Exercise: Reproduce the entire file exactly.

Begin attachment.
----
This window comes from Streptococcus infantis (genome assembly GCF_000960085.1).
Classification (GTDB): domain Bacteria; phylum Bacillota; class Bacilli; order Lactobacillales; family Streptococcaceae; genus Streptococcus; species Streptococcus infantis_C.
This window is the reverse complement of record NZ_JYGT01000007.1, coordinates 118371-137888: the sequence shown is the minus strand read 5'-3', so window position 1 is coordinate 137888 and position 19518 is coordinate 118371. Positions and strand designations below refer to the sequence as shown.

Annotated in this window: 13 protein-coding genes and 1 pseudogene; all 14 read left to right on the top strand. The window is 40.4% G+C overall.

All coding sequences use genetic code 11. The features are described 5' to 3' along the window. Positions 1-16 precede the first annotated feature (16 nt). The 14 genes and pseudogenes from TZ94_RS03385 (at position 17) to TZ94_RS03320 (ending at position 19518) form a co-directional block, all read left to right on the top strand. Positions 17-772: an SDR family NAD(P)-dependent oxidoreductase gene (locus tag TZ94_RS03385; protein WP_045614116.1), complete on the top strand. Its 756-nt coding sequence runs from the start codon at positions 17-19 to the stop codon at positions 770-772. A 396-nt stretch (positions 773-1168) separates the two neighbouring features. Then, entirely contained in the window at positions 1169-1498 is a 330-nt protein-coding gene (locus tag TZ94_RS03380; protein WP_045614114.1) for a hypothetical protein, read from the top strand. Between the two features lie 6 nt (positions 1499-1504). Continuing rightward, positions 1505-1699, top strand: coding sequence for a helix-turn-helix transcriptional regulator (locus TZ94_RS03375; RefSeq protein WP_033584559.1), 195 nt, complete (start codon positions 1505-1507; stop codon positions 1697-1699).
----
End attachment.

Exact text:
This window comes from Streptococcus infantis (genome assembly GCF_000960085.1).
Classification (GTDB): domain Bacteria; phylum Bacillota; class Bacilli; order Lactobacillales; family Streptococcaceae; genus Streptococcus; species Streptococcus infantis_C.
This window is the reverse complement of record NZ_JYGT01000007.1, coordinates 118371-137888: the sequence shown is the minus strand read 5'-3', so window position 1 is coordinate 137888 and position 19518 is coordinate 118371. Positions and strand designations below refer to the sequence as shown.

Annotated in this window: 13 protein-coding genes and 1 pseudogene; all 14 read left to right on the top strand. The window is 40.4% G+C overall.

All coding sequences use genetic code 11. The features are described 5' to 3' along the window. Positions 1-16 precede the first annotated feature (16 nt). The 14 genes and pseudogenes from TZ94_RS03385 (at position 17) to TZ94_RS03320 (ending at position 19518) form a co-directional block, all read left to right on the top strand. Positions 17-772: an SDR family NAD(P)-dependent oxidoreductase gene (locus tag TZ94_RS03385; protein WP_045614116.1), complete on the top strand. Its 756-nt coding sequence runs from the start codon at positions 17-19 to the stop codon at positions 770-772. A 396-nt stretch (positions 773-1168) separates the two neighbouring features. Then, entirely contained in the window at positions 1169-1498 is a 330-nt protein-coding gene (locus tag TZ94_RS03380; protein WP_045614114.1) for a hypothetical protein, read from the top strand. Between the two features lie 6 nt (positions 1499-1504). Continuing rightward, positions 1505-1699, top strand: coding sequence for a helix-turn-helix transcriptional regulator (locus TZ94_RS03375; RefSeq protein WP_033584559.1), 195 nt, complete (start codon positions 1505-1507; stop codon positions 1697-1699).